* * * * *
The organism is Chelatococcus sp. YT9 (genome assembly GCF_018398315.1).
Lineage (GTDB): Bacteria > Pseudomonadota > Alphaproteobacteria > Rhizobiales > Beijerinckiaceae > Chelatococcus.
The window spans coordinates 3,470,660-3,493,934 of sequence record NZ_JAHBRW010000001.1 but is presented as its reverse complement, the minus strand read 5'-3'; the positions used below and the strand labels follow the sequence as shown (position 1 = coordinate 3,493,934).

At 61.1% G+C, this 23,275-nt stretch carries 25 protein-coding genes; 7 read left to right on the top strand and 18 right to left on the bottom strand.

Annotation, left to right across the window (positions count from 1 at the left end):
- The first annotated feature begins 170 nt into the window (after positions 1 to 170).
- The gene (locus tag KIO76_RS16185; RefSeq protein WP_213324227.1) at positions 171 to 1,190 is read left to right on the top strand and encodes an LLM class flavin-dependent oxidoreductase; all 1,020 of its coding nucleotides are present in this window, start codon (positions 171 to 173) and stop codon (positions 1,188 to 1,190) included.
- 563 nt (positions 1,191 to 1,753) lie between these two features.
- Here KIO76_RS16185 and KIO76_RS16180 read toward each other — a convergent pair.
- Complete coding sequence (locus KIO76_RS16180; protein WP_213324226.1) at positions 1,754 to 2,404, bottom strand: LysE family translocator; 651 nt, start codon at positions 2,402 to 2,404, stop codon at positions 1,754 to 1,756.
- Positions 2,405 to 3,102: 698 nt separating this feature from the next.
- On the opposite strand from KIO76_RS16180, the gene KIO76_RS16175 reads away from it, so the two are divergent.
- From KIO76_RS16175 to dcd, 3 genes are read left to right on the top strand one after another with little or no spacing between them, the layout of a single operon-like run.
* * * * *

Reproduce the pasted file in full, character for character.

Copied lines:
The organism is Chelatococcus sp. YT9 (genome assembly GCF_018398315.1).
Lineage (GTDB): Bacteria > Pseudomonadota > Alphaproteobacteria > Rhizobiales > Beijerinckiaceae > Chelatococcus.
The window spans coordinates 3,470,660-3,493,934 of sequence record NZ_JAHBRW010000001.1 but is presented as its reverse complement, the minus strand read 5'-3'; the positions used below and the strand labels follow the sequence as shown (position 1 = coordinate 3,493,934).

At 61.1% G+C, this 23,275-nt stretch carries 25 protein-coding genes; 7 read left to right on the top strand and 18 right to left on the bottom strand.

Annotation, left to right across the window (positions count from 1 at the left end):
- The first annotated feature begins 170 nt into the window (after positions 1 to 170).
- The gene (locus tag KIO76_RS16185; RefSeq protein WP_213324227.1) at positions 171 to 1,190 is read left to right on the top strand and encodes an LLM class flavin-dependent oxidoreductase; all 1,020 of its coding nucleotides are present in this window, start codon (positions 171 to 173) and stop codon (positions 1,188 to 1,190) included.
- 563 nt (positions 1,191 to 1,753) lie between these two features.
- Here KIO76_RS16185 and KIO76_RS16180 read toward each other — a convergent pair.
- Complete coding sequence (locus KIO76_RS16180; protein WP_213324226.1) at positions 1,754 to 2,404, bottom strand: LysE family translocator; 651 nt, start codon at positions 2,402 to 2,404, stop codon at positions 1,754 to 1,756.
- Positions 2,405 to 3,102: 698 nt separating this feature from the next.
- On the opposite strand from KIO76_RS16180, the gene KIO76_RS16175 reads away from it, so the two are divergent.
- From KIO76_RS16175 to dcd, 3 genes are read left to right on the top strand one after another with little or no spacing between them, the layout of a single operon-like run.